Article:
June 17, 2017

A Father’s Day Lesson, as taught by Elephants.

“Unhappy is the land that breeds no hero.” ~ Bertolt Brecht

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It is Father’s Day again.

As a single mother, it would be convenient for me to be able to dismiss the value of a strong male role model. But I can’t.

The presence and absence of a father has an impact on their children, the magnitude of which depends upon a lot of things—including the father himself.

Turns out this is true for elephants too.

Decades ago, because of elephant overcrowding at Kruger National Park in South Africa, park management separated out the child elephants to other parks. They wanted to move entire elephant families, but couldn’t figure out how to transport the larger adult elephants. So, they just moved the children and killed the adult elephants.

Decades after the elephant families were “broken,” Pillanesburg Park experienced mass murders of rhinos. When they investigated, they found that juvenile male elephants were to blame, not poachers.

The young male elephants had no strong male role models to teach them how to behave. And when left to themselves, they became angry, barbaric murderers.

One of the park ecologists, Gus van Dyk, said, “I think everyone needs a role model, and these elephants that left the herd had no role model and no idea of what appropriate elephant behavior was.”

The solution: Bring in virile, older male elephants.

This is somewhat surprising, as elephant families tend to be run by the females of the pack. Elephant fathers are not intimately involved in raising their children, and some even leave their families to become loners.

Even so, park management believed the juvenile male elephants needed male role models to establish a new hierarchy. And they were right: once the new males were introduced to the parks, the tribes calmed down and there were no more murders.

The absence of fathers is detrimental to human children as well. An article by Dr. Edward Kruk in Psychology Today listed the following negative effects of the absent fathers:

>> Diminished self-image, and weak physical and emotional security

>> Behavioral problems including difficulty making friends

>> Truancy and poor academic performance

>> Delinquency and crime (85% of youth in prison have an absent father)

>> Promiscuity and teen pregnancy

>> Drug and alcohol abuse

Both the “60 Minutes” story and Dr. Kruk’s article suggest that the presence or absence of male role models affects the well-being of children—as well as society as a whole.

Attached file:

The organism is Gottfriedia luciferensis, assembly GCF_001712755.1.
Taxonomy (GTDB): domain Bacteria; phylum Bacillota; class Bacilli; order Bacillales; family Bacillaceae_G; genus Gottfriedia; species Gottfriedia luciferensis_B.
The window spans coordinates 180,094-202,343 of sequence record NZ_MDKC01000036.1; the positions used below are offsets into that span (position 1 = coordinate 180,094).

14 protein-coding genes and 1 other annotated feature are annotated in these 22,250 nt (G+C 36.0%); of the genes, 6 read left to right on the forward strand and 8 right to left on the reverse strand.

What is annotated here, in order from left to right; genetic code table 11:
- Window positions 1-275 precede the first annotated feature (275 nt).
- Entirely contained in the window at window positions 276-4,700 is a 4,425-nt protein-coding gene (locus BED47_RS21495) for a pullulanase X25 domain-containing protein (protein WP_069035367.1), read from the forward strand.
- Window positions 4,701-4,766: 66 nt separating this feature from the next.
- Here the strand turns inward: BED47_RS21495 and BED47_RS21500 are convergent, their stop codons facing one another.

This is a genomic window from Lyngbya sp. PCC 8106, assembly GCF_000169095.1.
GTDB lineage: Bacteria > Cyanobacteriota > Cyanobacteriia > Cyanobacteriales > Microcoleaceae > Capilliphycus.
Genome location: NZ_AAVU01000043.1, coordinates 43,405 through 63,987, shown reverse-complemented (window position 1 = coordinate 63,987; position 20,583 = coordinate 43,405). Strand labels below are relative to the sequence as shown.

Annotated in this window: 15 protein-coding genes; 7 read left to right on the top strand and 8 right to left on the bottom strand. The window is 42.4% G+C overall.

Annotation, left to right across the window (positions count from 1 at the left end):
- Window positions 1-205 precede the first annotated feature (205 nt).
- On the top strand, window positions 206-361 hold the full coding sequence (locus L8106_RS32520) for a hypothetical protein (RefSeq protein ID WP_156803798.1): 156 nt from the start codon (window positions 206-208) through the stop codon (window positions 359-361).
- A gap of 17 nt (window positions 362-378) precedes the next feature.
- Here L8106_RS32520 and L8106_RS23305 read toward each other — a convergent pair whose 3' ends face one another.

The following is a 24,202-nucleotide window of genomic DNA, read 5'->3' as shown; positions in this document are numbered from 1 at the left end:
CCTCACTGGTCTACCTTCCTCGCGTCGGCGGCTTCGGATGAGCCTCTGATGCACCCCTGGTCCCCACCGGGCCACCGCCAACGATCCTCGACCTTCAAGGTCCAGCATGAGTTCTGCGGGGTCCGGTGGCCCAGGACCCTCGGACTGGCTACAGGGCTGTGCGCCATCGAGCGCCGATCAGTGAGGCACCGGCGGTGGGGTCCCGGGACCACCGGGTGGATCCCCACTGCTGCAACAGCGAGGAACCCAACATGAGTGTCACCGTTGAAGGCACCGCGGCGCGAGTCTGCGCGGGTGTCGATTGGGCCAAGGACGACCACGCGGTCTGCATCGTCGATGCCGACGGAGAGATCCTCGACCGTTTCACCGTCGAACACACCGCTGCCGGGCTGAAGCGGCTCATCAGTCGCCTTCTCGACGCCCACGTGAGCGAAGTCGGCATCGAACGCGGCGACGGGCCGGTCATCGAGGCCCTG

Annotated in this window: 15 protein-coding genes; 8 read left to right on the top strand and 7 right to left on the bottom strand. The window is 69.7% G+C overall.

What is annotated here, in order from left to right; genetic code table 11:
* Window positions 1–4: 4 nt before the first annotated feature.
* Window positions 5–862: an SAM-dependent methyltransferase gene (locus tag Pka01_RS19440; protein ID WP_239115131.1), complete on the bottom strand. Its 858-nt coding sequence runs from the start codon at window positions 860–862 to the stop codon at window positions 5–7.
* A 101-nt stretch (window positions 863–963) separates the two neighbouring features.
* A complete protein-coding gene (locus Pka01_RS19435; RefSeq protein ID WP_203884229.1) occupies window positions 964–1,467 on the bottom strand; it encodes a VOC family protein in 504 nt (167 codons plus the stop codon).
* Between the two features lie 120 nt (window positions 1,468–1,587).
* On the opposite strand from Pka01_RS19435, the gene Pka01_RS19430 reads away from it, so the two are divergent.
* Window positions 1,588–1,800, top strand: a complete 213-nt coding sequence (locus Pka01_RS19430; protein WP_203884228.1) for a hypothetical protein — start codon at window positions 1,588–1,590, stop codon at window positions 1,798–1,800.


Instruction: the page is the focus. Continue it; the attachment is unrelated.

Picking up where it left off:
This reality influenced my dating life after divorce. At my age, the dating pool is full of men with grown children. They are typically not interested in helping raise someone else’s children—which narrows the dating pool significantly.

When I did date, I was conscious of the views and mannerisms of the men. After all, any one of them could have become a living, breathing example about how men should interact with the world to my children .

And in my experience, one of the primary ways that children learn is through example. If you don’t walk your talk, they will sniff you out in a second.

So what did I look for in a date?

>> Kindness. Not just to me, but to every being.

>> Compassion. Interest in helping others—without any expected payback.

>> Prioritization of his children above all else. And understanding when I do the same.

>> Integrity and honesty. A non-negotiable for me was cheating. If he had cheated on his wife, I wouldn’t date him. For if he cheated once, he might cheat again—and not just on me, but in other areas of life.

>> Emotionally aware. An understanding of how emotions impact actions and a desire to evolve.

>> Hard-working. Interested in doing his best, even under difficult conditions

>> Confidence and resiliency. Ability to step into difficult situations (like dating a working mother with two teenage children) and withstand an occasional knockdown.

Looking for all these attributes made my dating life more difficult; it was almost like searching for a magical unicorn. But I found one —and turns out he was looking for a nurturing female role model for his children, too.

So, when celebrating Father’s Day this Sunday, be thankful for all the positive male role models in your life—many of whom might be fathers. Use this holiday to consider new ways to grant your children access to strong male role models through family members, significant others, or other avenues (like teachers, coaches, or Big Brothers).

The universe may be better because of it.

Just ask the elephants.

“For me, a male role model would be a man who, despite holding a leadership position, has the courage to say he wants to reschedule a 7 p.m. meeting because he’d really like to be able to put his son to bed.” ~ Kristina Schroder

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Author: Donna Yates Kling
Image: Tobin Rogers/Unsplash
Editor: Callie Rushton
Supervising Editor: Danielle Beutell
Supervising Editor 2: Yoli Ramazzina

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